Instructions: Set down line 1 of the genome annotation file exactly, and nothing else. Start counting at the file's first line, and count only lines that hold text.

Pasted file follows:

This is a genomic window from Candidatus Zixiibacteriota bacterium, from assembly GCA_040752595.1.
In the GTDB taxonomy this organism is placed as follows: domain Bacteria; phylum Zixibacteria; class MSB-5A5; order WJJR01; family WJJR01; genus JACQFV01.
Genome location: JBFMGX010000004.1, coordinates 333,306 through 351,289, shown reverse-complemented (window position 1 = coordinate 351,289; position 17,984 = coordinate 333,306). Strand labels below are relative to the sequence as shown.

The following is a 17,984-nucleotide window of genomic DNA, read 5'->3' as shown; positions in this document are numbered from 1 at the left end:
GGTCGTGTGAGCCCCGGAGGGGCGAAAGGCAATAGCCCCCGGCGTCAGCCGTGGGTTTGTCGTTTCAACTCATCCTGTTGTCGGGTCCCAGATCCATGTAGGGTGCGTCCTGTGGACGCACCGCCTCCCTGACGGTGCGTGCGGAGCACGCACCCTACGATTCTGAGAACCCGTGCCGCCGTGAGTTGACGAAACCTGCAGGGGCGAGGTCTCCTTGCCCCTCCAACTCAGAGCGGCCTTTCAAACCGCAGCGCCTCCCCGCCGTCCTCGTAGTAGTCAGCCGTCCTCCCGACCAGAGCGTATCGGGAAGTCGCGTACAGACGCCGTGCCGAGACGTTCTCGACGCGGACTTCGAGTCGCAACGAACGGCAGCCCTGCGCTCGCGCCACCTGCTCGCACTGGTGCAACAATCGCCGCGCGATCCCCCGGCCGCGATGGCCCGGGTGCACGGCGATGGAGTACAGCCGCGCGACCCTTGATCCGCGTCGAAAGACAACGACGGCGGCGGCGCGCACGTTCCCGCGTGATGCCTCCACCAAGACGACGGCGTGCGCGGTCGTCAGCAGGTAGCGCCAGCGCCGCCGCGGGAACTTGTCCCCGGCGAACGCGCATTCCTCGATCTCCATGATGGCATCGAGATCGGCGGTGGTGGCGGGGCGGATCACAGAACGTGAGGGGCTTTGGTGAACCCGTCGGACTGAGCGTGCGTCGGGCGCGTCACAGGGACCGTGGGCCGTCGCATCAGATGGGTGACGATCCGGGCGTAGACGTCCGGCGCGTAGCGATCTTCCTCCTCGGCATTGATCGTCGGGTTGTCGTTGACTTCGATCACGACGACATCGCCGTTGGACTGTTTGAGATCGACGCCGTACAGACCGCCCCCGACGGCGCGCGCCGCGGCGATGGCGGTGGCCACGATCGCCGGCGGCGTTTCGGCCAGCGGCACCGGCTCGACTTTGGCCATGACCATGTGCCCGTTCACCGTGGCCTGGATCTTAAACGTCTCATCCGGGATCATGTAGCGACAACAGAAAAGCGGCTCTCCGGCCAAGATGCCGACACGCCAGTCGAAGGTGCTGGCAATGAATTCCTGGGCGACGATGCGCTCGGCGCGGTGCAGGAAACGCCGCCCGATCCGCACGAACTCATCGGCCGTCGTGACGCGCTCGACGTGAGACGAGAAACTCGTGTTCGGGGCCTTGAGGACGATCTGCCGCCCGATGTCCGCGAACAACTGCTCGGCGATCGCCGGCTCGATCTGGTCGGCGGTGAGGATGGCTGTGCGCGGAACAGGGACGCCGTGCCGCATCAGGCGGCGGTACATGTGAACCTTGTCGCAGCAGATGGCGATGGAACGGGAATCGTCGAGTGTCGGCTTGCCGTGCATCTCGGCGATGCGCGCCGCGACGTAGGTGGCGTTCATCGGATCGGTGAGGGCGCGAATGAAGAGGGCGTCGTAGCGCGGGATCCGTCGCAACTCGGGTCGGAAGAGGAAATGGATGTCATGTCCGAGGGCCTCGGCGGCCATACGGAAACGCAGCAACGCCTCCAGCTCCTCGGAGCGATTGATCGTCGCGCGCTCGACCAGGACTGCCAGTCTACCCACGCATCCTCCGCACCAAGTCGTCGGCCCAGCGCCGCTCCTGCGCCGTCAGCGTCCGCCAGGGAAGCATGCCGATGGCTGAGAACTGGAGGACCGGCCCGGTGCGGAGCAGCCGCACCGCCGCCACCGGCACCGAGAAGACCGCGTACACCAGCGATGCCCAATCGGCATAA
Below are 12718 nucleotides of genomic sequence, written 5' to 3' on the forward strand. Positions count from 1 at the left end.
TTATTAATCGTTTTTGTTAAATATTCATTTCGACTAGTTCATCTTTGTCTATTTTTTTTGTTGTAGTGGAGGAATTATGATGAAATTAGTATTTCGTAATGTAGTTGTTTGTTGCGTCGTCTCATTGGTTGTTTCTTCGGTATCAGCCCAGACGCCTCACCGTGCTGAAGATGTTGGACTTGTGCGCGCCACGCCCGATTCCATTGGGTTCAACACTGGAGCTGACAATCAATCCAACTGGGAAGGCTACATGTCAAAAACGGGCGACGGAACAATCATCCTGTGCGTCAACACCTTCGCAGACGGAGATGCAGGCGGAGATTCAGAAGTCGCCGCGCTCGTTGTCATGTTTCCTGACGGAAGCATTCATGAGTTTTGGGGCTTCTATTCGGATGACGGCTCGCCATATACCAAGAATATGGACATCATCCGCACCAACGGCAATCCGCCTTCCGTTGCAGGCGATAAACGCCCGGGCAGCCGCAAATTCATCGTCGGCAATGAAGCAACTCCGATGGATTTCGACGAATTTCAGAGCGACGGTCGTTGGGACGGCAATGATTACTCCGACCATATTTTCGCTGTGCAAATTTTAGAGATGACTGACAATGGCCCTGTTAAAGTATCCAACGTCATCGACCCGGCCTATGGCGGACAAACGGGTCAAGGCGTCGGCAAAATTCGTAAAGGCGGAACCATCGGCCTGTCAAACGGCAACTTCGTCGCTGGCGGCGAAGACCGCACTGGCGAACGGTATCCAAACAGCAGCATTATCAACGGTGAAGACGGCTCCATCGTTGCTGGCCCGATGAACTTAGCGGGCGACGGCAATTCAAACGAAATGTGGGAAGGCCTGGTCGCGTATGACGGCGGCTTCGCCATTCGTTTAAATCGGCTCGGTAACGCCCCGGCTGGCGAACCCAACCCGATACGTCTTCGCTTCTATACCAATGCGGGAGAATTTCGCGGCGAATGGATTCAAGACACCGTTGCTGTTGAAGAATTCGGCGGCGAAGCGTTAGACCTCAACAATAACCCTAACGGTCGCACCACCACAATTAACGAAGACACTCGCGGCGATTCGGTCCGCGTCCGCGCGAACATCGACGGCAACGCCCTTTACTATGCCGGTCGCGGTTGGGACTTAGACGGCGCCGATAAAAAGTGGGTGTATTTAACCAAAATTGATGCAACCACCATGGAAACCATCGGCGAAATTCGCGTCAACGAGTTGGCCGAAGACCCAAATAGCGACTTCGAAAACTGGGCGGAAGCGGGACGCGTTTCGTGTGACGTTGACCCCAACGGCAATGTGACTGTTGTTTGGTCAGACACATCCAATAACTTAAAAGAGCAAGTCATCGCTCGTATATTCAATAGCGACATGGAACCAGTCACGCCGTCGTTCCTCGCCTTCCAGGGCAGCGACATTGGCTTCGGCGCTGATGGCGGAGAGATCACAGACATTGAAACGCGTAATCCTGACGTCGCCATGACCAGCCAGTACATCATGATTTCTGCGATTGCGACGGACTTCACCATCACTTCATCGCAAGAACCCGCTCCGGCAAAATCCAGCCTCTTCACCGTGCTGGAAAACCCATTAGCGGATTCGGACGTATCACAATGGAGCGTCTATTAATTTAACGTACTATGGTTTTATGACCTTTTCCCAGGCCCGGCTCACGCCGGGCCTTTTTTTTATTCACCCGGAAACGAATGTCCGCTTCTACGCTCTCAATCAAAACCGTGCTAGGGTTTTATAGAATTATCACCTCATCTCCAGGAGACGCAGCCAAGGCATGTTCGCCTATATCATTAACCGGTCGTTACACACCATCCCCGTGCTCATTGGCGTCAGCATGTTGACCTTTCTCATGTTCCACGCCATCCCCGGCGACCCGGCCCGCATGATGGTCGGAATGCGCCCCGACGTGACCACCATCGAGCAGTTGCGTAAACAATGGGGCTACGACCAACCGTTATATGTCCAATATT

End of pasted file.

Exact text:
This is a genomic window from Candidatus Zixiibacteriota bacterium, from assembly GCA_040752595.1.